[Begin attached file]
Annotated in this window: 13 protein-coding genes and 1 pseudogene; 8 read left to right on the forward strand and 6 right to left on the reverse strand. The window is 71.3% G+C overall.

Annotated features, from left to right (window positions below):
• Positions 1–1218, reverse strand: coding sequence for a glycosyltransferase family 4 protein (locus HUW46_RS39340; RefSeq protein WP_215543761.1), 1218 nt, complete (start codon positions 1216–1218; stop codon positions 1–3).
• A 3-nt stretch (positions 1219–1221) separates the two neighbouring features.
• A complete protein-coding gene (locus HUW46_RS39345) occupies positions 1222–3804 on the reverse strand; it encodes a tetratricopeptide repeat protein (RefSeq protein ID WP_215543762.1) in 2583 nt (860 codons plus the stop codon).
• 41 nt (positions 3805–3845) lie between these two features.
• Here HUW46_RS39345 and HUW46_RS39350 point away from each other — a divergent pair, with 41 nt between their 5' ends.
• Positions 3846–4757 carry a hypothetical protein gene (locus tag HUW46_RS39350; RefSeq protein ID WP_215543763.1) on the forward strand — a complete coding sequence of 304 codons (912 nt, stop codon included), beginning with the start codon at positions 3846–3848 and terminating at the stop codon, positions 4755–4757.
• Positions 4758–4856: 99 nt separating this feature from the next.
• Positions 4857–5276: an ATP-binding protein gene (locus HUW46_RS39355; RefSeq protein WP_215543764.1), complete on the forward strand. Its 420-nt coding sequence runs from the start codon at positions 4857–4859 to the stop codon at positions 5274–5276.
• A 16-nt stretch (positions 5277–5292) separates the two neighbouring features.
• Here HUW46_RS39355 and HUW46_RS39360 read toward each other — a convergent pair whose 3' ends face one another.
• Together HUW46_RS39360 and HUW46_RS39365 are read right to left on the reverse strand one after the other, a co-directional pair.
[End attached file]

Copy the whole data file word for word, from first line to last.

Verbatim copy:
Annotated in this window: 13 protein-coding genes and 1 pseudogene; 8 read left to right on the forward strand and 6 right to left on the reverse strand. The window is 71.3% G+C overall.

Annotated features, from left to right (window positions below):
• Positions 1–1218, reverse strand: coding sequence for a glycosyltransferase family 4 protein (locus HUW46_RS39340; RefSeq protein WP_215543761.1), 1218 nt, complete (start codon positions 1216–1218; stop codon positions 1–3).
• A 3-nt stretch (positions 1219–1221) separates the two neighbouring features.
• A complete protein-coding gene (locus HUW46_RS39345) occupies positions 1222–3804 on the reverse strand; it encodes a tetratricopeptide repeat protein (RefSeq protein ID WP_215543762.1) in 2583 nt (860 codons plus the stop codon).
• 41 nt (positions 3805–3845) lie between these two features.
• Here HUW46_RS39345 and HUW46_RS39350 point away from each other — a divergent pair, with 41 nt between their 5' ends.
• Positions 3846–4757 carry a hypothetical protein gene (locus tag HUW46_RS39350; RefSeq protein ID WP_215543763.1) on the forward strand — a complete coding sequence of 304 codons (912 nt, stop codon included), beginning with the start codon at positions 3846–3848 and terminating at the stop codon, positions 4755–4757.
• Positions 4758–4856: 99 nt separating this feature from the next.
• Positions 4857–5276: an ATP-binding protein gene (locus HUW46_RS39355; RefSeq protein WP_215543764.1), complete on the forward strand. Its 420-nt coding sequence runs from the start codon at positions 4857–4859 to the stop codon at positions 5274–5276.
• A 16-nt stretch (positions 5277–5292) separates the two neighbouring features.
• Here HUW46_RS39355 and HUW46_RS39360 read toward each other — a convergent pair whose 3' ends face one another.
• Together HUW46_RS39360 and HUW46_RS39365 are read right to left on the reverse strand one after the other, a co-directional pair.